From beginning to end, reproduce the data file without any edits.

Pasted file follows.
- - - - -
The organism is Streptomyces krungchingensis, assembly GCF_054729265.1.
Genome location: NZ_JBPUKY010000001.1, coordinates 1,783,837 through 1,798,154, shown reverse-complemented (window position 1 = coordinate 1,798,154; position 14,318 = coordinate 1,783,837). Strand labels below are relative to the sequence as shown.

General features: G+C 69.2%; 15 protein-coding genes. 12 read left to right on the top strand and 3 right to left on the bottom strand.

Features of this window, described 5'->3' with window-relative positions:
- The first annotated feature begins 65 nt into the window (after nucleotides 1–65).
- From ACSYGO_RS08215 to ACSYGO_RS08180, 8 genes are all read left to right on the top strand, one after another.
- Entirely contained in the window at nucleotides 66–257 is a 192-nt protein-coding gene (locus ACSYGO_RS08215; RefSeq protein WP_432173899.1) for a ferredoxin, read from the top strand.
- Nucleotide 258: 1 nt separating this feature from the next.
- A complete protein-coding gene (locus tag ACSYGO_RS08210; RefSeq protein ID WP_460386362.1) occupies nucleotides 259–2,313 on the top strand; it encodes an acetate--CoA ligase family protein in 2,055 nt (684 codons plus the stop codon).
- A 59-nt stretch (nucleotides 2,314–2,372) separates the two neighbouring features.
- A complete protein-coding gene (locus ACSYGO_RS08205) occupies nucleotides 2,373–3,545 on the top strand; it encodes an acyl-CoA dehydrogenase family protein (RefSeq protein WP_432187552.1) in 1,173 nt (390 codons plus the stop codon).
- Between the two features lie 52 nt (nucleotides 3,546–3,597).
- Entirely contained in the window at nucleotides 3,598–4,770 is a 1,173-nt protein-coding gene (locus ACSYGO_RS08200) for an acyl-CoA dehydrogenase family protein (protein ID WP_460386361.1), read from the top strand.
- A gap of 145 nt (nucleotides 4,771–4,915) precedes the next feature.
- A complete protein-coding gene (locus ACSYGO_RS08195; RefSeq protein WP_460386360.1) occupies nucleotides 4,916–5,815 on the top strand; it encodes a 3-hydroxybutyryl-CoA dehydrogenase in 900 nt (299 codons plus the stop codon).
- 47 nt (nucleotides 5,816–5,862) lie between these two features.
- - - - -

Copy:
The organism is Streptomyces krungchingensis, assembly GCF_054729265.1.
Genome location: NZ_JBPUKY010000001.1, coordinates 1,783,837 through 1,798,154, shown reverse-complemented (window position 1 = coordinate 1,798,154; position 14,318 = coordinate 1,783,837). Strand labels below are relative to the sequence as shown.

General features: G+C 69.2%; 15 protein-coding genes. 12 read left to right on the top strand and 3 right to left on the bottom strand.

Features of this window, described 5'->3' with window-relative positions:
- The first annotated feature begins 65 nt into the window (after nucleotides 1–65).
- From ACSYGO_RS08215 to ACSYGO_RS08180, 8 genes are all read left to right on the top strand, one after another.
- Entirely contained in the window at nucleotides 66–257 is a 192-nt protein-coding gene (locus ACSYGO_RS08215; RefSeq protein WP_432173899.1) for a ferredoxin, read from the top strand.
- Nucleotide 258: 1 nt separating this feature from the next.
- A complete protein-coding gene (locus tag ACSYGO_RS08210; RefSeq protein ID WP_460386362.1) occupies nucleotides 259–2,313 on the top strand; it encodes an acetate--CoA ligase family protein in 2,055 nt (684 codons plus the stop codon).
- A 59-nt stretch (nucleotides 2,314–2,372) separates the two neighbouring features.
- A complete protein-coding gene (locus ACSYGO_RS08205) occupies nucleotides 2,373–3,545 on the top strand; it encodes an acyl-CoA dehydrogenase family protein (RefSeq protein WP_432187552.1) in 1,173 nt (390 codons plus the stop codon).
- Between the two features lie 52 nt (nucleotides 3,546–3,597).
- Entirely contained in the window at nucleotides 3,598–4,770 is a 1,173-nt protein-coding gene (locus ACSYGO_RS08200) for an acyl-CoA dehydrogenase family protein (protein ID WP_460386361.1), read from the top strand.
- A gap of 145 nt (nucleotides 4,771–4,915) precedes the next feature.
- A complete protein-coding gene (locus ACSYGO_RS08195; RefSeq protein WP_460386360.1) occupies nucleotides 4,916–5,815 on the top strand; it encodes a 3-hydroxybutyryl-CoA dehydrogenase in 900 nt (299 codons plus the stop codon).
- 47 nt (nucleotides 5,816–5,862) lie between these two features.